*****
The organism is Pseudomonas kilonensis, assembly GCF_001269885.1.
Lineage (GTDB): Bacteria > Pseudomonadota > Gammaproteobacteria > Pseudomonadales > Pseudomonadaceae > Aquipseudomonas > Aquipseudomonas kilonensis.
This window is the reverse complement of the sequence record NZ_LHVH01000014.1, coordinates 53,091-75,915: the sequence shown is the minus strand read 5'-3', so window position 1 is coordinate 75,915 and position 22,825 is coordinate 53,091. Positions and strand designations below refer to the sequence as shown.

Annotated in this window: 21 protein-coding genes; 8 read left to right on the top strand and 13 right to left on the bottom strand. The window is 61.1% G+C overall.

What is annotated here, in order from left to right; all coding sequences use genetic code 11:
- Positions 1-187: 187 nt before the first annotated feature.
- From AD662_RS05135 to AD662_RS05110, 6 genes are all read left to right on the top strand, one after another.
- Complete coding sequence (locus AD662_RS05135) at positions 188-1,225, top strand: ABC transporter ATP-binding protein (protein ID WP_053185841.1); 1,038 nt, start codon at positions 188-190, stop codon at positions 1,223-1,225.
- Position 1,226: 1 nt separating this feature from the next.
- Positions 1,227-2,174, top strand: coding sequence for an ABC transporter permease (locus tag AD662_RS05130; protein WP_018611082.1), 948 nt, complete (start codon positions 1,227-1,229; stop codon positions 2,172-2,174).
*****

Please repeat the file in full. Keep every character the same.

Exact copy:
The organism is Pseudomonas kilonensis, assembly GCF_001269885.1.
Lineage (GTDB): Bacteria > Pseudomonadota > Gammaproteobacteria > Pseudomonadales > Pseudomonadaceae > Aquipseudomonas > Aquipseudomonas kilonensis.
This window is the reverse complement of the sequence record NZ_LHVH01000014.1, coordinates 53,091-75,915: the sequence shown is the minus strand read 5'-3', so window position 1 is coordinate 75,915 and position 22,825 is coordinate 53,091. Positions and strand designations below refer to the sequence as shown.

Annotated in this window: 21 protein-coding genes; 8 read left to right on the top strand and 13 right to left on the bottom strand. The window is 61.1% G+C overall.

What is annotated here, in order from left to right; all coding sequences use genetic code 11:
- Positions 1-187: 187 nt before the first annotated feature.
- From AD662_RS05135 to AD662_RS05110, 6 genes are all read left to right on the top strand, one after another.
- Complete coding sequence (locus AD662_RS05135) at positions 188-1,225, top strand: ABC transporter ATP-binding protein (protein ID WP_053185841.1); 1,038 nt, start codon at positions 188-190, stop codon at positions 1,223-1,225.
- Position 1,226: 1 nt separating this feature from the next.
- Positions 1,227-2,174, top strand: coding sequence for an ABC transporter permease (locus tag AD662_RS05130; protein WP_018611082.1), 948 nt, complete (start codon positions 1,227-1,229; stop codon positions 2,172-2,174).